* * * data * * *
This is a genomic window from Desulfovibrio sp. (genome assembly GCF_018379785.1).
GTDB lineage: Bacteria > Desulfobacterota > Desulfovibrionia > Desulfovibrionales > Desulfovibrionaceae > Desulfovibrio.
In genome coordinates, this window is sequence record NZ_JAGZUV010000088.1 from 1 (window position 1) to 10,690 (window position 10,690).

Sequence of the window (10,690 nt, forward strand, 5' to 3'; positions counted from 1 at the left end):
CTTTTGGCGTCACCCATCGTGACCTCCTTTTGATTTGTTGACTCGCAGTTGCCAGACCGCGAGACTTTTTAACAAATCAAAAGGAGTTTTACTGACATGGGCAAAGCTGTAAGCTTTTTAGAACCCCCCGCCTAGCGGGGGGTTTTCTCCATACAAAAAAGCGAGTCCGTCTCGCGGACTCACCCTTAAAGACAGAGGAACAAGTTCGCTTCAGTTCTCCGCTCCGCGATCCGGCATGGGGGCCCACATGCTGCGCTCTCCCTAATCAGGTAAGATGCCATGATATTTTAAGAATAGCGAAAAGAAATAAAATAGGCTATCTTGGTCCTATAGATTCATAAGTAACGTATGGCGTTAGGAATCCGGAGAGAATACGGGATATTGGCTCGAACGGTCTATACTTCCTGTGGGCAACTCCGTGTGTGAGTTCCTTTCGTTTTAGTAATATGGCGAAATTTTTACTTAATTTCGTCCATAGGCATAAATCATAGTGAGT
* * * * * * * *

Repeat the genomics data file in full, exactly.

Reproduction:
This is a genomic window from Desulfovibrio sp. (genome assembly GCF_018379785.1).
GTDB lineage: Bacteria > Desulfobacterota > Desulfovibrionia > Desulfovibrionales > Desulfovibrionaceae > Desulfovibrio.
In genome coordinates, this window is sequence record NZ_JAGZUV010000088.1 from 1 (window position 1) to 10,690 (window position 10,690).

Sequence of the window (10,690 nt, forward strand, 5' to 3'; positions counted from 1 at the left end):
CTTTTGGCGTCACCCATCGTGACCTCCTTTTGATTTGTTGACTCGCAGTTGCCAGACCGCGAGACTTTTTAACAAATCAAAAGGAGTTTTACTGACATGGGCAAAGCTGTAAGCTTTTTAGAACCCCCCGCCTAGCGGGGGGTTTTCTCCATACAAAAAAGCGAGTCCGTCTCGCGGACTCACCCTTAAAGACAGAGGAACAAGTTCGCTTCAGTTCTCCGCTCCGCGATCCGGCATGGGGGCCCACATGCTGCGCTCTCCCTAATCAGGTAAGATGCCATGATATTTTAAGAATAGCGAAAAGAAATAAAATAGGCTATCTTGGTCCTATAGATTCATAAGTAACGTATGGCGTTAGGAATCCGGAGAGAATACGGGATATTGGCTCGAACGGTCTATACTTCCTGTGGGCAACTCCGTGTGTGAGTTCCTTTCGTTTTAGTAATATGGCGAAATTTTTACTTAATTTCGTCCATAGGCATAAATCATAGTGAGT